Has your lifestyle changed at all now that you know you have had a melanoma?
Yes! Absolutely. Now I will always, always coat myself in sunscreen. You can still get a tan by doing so–I’ve learned the sun is very strong. With age and maturity and confidence in who I am I have also learned that being tan does not make you beautiful. Sure, we all feel better with some color, but I am not nearly as obsessive over it as I used to be. I have a little girl who is observing my every move. I don’t want her to hear me say “I’m not pretty without a tan” because that is so false. I think pale skin is just as beautiful…I just had a hang-up for a very long time. Don’t get me wrong, I love a good spray tan and I love a sun-kissed look, but I have learned that everything in moderation is key. And SPF and skin check-ups are a MUST!!!
What follow up do you have now that you have had melanoma?
I will go every 3 months for a year since I am considered high risk. Then, after that, I will go once or twice a year. Plus, I know now to just really watch closely myself and not wait 2 or 3 years when I am suspicious about a spot.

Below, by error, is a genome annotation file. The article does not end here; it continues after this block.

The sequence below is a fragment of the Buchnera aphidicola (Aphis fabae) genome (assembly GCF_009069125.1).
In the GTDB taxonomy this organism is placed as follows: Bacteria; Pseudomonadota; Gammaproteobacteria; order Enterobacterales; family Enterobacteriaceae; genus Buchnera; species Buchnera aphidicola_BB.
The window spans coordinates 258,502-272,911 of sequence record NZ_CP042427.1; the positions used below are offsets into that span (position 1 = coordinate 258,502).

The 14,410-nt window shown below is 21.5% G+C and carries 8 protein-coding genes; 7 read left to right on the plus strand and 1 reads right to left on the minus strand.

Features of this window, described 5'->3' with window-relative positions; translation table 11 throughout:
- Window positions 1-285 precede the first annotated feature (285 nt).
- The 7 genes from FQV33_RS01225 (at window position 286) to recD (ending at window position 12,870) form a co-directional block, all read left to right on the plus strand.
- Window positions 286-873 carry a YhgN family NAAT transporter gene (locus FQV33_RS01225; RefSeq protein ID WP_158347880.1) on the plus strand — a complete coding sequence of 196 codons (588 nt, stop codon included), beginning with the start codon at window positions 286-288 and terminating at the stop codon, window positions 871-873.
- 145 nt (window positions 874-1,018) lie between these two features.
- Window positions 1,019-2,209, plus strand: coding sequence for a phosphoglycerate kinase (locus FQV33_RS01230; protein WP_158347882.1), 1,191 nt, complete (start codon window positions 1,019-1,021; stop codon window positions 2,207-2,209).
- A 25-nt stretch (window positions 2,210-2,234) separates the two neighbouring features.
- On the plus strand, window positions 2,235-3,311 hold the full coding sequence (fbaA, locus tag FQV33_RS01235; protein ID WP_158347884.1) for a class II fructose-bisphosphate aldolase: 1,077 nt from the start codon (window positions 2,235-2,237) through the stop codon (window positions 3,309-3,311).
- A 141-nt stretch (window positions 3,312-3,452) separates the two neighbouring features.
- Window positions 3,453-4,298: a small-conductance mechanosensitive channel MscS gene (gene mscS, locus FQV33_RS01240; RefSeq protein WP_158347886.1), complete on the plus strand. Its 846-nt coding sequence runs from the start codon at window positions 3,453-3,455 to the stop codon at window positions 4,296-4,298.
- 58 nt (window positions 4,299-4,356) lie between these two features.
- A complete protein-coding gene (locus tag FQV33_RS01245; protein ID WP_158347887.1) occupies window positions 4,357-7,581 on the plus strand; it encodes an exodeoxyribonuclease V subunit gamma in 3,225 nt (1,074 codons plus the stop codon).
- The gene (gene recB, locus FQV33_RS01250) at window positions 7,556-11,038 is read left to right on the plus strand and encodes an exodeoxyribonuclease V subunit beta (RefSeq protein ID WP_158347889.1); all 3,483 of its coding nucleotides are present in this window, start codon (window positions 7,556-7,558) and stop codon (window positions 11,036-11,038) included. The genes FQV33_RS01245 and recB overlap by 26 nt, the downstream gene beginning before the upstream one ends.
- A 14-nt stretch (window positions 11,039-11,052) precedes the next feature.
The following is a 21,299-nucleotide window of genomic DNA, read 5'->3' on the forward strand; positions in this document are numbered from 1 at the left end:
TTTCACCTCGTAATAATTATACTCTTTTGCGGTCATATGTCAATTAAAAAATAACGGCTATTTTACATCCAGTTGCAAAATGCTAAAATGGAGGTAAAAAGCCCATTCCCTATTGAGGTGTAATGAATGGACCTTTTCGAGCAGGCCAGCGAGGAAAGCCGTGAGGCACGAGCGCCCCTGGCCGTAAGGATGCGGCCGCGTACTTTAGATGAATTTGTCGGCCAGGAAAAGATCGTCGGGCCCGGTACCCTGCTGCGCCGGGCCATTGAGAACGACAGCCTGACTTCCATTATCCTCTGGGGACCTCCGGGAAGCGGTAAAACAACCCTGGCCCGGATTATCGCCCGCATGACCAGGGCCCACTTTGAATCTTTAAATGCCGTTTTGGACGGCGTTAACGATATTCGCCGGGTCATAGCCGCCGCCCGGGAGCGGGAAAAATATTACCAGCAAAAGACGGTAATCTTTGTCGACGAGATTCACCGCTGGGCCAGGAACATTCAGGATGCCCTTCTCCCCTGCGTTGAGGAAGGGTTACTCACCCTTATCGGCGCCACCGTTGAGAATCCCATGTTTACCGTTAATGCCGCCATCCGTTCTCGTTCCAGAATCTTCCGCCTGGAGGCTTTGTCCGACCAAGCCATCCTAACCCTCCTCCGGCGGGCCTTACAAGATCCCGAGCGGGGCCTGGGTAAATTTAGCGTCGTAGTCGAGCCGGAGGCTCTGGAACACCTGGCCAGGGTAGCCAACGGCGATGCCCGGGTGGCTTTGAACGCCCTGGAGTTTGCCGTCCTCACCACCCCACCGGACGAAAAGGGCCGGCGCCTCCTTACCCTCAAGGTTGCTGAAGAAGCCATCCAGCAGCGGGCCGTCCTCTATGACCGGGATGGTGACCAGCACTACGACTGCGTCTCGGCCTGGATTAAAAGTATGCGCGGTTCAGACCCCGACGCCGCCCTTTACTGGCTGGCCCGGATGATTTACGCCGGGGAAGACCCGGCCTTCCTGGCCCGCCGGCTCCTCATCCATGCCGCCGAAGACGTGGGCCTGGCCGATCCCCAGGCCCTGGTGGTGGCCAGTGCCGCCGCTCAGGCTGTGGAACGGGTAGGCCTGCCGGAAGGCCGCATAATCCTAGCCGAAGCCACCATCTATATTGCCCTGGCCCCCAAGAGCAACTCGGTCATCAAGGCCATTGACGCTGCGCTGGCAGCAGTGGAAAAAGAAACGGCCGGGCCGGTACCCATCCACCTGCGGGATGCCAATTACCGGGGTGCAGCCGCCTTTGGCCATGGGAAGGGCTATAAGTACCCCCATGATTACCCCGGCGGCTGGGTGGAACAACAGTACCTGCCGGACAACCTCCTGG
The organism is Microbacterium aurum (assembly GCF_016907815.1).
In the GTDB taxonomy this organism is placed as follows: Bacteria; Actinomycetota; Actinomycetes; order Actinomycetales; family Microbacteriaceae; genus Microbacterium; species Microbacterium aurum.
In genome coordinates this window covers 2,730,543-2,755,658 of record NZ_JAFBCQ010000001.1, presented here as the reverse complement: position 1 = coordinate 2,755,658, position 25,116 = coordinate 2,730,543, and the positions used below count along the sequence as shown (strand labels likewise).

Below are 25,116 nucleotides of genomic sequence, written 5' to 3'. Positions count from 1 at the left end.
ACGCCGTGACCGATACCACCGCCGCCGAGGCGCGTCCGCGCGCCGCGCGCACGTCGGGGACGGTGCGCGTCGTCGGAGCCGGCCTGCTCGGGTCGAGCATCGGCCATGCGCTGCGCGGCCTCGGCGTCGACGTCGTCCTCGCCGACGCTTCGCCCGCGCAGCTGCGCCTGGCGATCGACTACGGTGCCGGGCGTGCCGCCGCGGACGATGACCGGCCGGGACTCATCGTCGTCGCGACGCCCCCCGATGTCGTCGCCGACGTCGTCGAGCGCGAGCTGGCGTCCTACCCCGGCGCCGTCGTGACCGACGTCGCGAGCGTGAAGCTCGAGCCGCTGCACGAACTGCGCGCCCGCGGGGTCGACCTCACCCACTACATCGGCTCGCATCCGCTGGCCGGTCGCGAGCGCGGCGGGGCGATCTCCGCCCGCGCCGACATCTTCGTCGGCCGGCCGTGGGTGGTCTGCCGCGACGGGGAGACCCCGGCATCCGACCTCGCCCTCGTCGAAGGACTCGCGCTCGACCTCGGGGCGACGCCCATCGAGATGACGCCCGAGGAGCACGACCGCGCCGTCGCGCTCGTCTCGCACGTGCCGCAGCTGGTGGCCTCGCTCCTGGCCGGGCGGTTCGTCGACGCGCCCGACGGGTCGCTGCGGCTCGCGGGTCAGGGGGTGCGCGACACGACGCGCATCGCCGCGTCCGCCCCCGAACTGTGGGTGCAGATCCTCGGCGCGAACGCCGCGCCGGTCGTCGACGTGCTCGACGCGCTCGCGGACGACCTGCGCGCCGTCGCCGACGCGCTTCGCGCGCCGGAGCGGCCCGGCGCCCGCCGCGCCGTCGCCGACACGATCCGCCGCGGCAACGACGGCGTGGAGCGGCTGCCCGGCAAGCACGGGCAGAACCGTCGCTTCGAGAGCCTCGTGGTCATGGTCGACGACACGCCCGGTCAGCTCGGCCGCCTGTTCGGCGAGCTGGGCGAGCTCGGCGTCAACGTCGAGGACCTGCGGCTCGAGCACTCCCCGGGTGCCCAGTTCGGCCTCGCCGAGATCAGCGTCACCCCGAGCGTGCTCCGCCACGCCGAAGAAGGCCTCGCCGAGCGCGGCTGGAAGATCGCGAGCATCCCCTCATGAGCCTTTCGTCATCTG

What would you tell the 12 year old you about melanoma?
Oh gosh… a lot of what I mentioned in question #4. There is nothing wrong with living your life, having fun at the lake or pool or beach. It just all goes back to moderation and common sense and the desire and knowledge to want to take care of yourself. Don’t bask in the sun from 11am-4pm during the strongest hours of the sun without reapplying a strong SPF– or an even wiser thing would be to NOT be in the sun THAT LONG. Ha!
What do you want people to know about the full body skin exam? The biopsy? The surgery? The scar?
I would encourage anyone (and you can bet I have encouraged my close family and friends!) to go. It is not a big deal at all. I am super modest, but my friend Nina and her co-workers made me feel comfortable. It’s a quick check that won’t take much time but could potentially save your life. Getting a mole removed is pretty much painless, same as the surgery..although I’ll admit I dislike needles and the tugging of numb skin makes me kinda wanna vomit, lol! But, truthfully, none of it was a bad experience. My scar is pretty large and noticeable. My surgery was in February and here it is May and it’s still pretty pink. They did offer a free laser treatment (that felt like a rubber band popping your skin with a burning sensation to it) and that has seemed to help. I do put healing oil on it to help as well. Hey, I can deal with a scar. What I can’t deal with is the thought of not catching it in time… telling myself it was nothing… and the likelihood that it could and would have spread had we not caught it in time. I plan to get 1 or 2 more laser treatments done to help with the redness of the scar.
As an influential business woman in our community does having a melanoma change how you role model to girls?